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Pet Companions: Very Special Animal Friends

Hello readers!

I am pleased to introduce our guest blogger Jackie Mroczka. Jackie graduated from Pennsylvania State University with a bachelor’s degree in Business Administration in 2012, and has since pursued a certificate from Cornell University in Hospitality Management. While at Penn State, she earned Deans List honors several times.

During her time at resorts, Jackie has written newsletters on a variety of travel destinations and attractions. She has two children which she enjoys going on adventures with, and currently resides in the Orlando area.

In her spare time, Jackie continues to progress her passions for volunteering, running, swimming, biking and exploring new areas. She is looking forward to her journey with New Hope for Kids.

~Rosie Wilder
New Hope for Kids
“Wishes for Kids” Director

 

Pet Companions: Very Special Animal Friends

by Jaclyn Mroczka, Guest Blogger

Pet companions provide numerous benefits for children that have emotional or physical disabilities. Some tasks that they assist with include carrying emergency phones to the owner, answering the door, and bringing beverages for medication. Have you noticed a service dog while you were going about your day and wondered how the animal is helping its owner? Companions go through a thorough training process to ensure that they can assist their owners with specific needs. Each child’s circumstances target different types of therapy which results in the unique training necessary for the pet to fit the family. According to the NSAR, the National Service Animal Registry, there are service animals, psychiatric service dogs, emotional support animals, and therapy animals, that can help perform major life tasks to assist people with disabilities. One pet companion specializes in posture or mobility, while another responds to a situation or alerts a family member of an emergency. Another benefit of a pet companion is assisting a child in the bonding process. This can be accomplished through the increased comfort levels the pet brings to the child. They have found pet companions especially beneficial to children without siblings. The companion gives the child someone to bond with, day in and day out.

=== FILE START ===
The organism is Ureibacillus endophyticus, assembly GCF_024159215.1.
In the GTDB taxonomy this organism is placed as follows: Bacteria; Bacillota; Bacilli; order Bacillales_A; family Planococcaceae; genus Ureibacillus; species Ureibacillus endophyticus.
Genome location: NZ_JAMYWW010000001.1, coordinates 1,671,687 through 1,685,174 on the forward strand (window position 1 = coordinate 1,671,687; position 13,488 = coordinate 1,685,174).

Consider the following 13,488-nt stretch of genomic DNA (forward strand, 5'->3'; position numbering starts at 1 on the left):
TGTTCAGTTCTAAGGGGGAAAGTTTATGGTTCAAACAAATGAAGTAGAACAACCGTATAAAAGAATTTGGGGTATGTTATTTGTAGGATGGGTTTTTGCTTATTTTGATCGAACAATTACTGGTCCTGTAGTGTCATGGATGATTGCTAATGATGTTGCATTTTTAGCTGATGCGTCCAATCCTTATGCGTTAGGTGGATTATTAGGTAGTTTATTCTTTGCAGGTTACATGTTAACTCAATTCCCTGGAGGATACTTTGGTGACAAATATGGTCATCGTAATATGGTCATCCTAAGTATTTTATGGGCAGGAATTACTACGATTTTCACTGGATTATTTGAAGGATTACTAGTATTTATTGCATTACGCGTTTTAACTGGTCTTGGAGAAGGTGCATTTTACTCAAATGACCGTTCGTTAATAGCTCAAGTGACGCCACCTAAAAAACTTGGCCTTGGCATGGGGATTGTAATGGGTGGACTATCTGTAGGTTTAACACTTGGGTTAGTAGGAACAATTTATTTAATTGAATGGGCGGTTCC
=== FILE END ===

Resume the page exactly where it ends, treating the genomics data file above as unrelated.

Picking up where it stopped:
Our animal friends help us trust in our abilities, cheer us up when we have a bad day, and be there for us no matter what. Children with companions find that they are more comfortable around their pet, and that their animal helps them to do things that they find difficult. Research continues on benefits, however, they have found evidence that pet companions can help a child concentrate more, calm down, and focus on their tasks. They have also noticed signs of reduced stress and anxiety, and increased self-esteem and learning. These benefits help children with physical or emotional disabilities complete their assignments with more ease.

Pets accept us and our flaws. They do not judge us, and they love us for who we are. When you walk through the door, they greet you and are always happy to see you. This feeling is greatly appreciated by the family. Our walls come down, we trust others and find new ways to have fun. After all, isn’t that a large part of what we want to accomplish for our children? We want to help our kids have fun, and provide them with comfort, even when tremendous challenges and obstacles exist. Pet companions learn from our child, our child learns from them, and they both have fun in the process. What could be better than that?!

References:

“Pet Therapy: Animals as Co-therapists.” Pet Therapy: Animals as Co-therapists. N.p., n.d. Web. 13 Apr. 2016

“Animal Service Type Definitions.” National Service Animal Registry. N.p., n.d. Web. 13 Apr. 2016.

 

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